Poem of the Month

The website containing "The English Magazine" appears to print a Poem of the Month - something that I applaud.

Something which I also applaud is the appearance this month of the poem "The Great Australian Adjective" by Australian poet W. T. Goodge. Unfortunately (and you knew that was coming, didn't you?), they've stuffed it up. The original poem reads as follows:

The sunburnt ---- stockman stood
And, in a dismal ---- mood,
   Apostrophized his ---- cuddy;
"The ---- nag's no ---- good,
He couldn't earn his ---- food -
   A regular ---- brumby,

And so on for another three verses. But now "The English Magazine has printed the poem with the "----" replaced everywhere by the word "bloody", and ruined it. Originally published in 1898, the excised word might well have been "bloody", which was generally considered too profane for magazine publication at that time. It doesn't matter, the point is that the humour of the poem is not dependent on the repeated use of one word, but on the fact that that word is repeatedly omitted. You, the reader, supply your own, whatever that may be.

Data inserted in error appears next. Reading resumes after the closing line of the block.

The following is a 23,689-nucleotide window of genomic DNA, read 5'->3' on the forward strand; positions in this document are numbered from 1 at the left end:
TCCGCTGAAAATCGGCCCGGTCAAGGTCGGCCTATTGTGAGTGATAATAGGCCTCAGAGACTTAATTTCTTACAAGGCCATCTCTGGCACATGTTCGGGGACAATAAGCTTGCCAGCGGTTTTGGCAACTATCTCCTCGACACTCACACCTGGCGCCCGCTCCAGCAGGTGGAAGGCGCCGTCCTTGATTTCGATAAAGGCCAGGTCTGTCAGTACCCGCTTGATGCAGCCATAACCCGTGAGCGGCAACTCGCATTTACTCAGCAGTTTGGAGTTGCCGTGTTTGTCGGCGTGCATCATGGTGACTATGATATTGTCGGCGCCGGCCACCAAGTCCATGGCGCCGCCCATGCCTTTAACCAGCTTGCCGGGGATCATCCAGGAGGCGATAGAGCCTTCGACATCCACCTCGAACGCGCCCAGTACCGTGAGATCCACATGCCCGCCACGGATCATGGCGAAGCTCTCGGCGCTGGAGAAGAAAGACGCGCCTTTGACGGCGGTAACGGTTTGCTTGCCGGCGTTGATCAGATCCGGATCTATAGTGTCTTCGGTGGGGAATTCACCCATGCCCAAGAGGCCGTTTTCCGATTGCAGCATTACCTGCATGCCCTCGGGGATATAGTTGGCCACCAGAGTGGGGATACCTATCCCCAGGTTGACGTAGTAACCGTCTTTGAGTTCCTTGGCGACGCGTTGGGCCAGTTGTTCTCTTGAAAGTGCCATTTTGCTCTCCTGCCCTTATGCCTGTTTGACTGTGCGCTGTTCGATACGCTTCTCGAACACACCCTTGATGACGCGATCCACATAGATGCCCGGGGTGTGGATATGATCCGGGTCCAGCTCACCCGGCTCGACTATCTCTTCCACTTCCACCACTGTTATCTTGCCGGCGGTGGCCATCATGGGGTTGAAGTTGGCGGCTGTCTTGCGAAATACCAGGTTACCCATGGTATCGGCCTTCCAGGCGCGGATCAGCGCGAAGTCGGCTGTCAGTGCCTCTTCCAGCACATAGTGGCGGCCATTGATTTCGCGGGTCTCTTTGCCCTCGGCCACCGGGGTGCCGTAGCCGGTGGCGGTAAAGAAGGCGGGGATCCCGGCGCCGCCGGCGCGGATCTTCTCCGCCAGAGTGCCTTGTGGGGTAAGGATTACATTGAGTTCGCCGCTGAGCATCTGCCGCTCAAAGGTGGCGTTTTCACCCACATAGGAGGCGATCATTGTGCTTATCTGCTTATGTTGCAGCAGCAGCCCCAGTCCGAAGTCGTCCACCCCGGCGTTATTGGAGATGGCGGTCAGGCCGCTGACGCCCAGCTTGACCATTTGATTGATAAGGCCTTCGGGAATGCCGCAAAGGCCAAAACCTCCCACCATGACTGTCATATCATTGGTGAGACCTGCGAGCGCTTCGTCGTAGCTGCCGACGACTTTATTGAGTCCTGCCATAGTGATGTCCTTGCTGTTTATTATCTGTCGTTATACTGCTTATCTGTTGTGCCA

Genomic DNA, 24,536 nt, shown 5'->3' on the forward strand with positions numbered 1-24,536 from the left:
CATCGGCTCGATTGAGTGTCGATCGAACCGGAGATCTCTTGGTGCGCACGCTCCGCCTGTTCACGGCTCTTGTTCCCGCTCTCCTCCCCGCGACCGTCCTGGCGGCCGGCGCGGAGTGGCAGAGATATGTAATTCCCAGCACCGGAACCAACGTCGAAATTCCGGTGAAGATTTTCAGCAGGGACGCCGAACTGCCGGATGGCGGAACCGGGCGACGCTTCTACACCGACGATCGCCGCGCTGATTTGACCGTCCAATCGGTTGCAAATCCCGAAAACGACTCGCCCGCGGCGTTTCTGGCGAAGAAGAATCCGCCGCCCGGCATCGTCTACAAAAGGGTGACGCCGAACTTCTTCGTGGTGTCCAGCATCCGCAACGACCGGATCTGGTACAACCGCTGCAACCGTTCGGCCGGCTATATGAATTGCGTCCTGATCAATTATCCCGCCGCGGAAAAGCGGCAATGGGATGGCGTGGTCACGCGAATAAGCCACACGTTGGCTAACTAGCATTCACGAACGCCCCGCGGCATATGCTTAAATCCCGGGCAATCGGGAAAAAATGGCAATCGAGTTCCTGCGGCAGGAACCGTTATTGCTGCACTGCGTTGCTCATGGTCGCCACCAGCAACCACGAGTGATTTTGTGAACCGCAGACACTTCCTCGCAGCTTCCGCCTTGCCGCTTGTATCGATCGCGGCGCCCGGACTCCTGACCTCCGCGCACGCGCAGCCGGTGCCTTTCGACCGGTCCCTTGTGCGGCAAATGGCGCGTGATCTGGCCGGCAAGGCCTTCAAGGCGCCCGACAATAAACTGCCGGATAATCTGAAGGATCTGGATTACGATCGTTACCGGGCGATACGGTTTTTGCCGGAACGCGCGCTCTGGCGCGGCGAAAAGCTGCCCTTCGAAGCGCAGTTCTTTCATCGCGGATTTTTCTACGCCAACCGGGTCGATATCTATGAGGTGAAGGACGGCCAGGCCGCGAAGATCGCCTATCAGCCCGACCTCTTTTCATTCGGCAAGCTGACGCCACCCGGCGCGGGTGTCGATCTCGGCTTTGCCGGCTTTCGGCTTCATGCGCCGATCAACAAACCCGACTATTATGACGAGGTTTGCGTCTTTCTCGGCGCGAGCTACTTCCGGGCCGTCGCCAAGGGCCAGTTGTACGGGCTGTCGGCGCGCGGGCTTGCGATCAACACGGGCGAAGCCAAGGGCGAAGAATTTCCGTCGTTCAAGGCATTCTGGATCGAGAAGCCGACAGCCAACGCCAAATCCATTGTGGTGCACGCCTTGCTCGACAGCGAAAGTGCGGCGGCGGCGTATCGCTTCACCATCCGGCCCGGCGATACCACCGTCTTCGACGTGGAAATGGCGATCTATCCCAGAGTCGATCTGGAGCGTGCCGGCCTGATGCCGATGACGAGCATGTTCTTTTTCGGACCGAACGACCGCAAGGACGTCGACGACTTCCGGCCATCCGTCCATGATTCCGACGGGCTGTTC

The whole point of the thing is that the "----" is left to the reader's imagination. It's a wonderful device used in this way, mocking public and private perceptions of profanity. Printing a word to replace the "----" diminishes the poem to something rather boring and ineffectual.

About this Entry

This page contains a single entry by Perry Middlemiss published on February 13, 2007 1:40 PM.

Clive James Essay was the previous entry in this blog.

Weekend Round-Up 2007 #4 is the next entry in this blog.

Find recent content on the main index or look in the archives to find all content.

Monthly Archives

Powered by Movable Type 4.23-en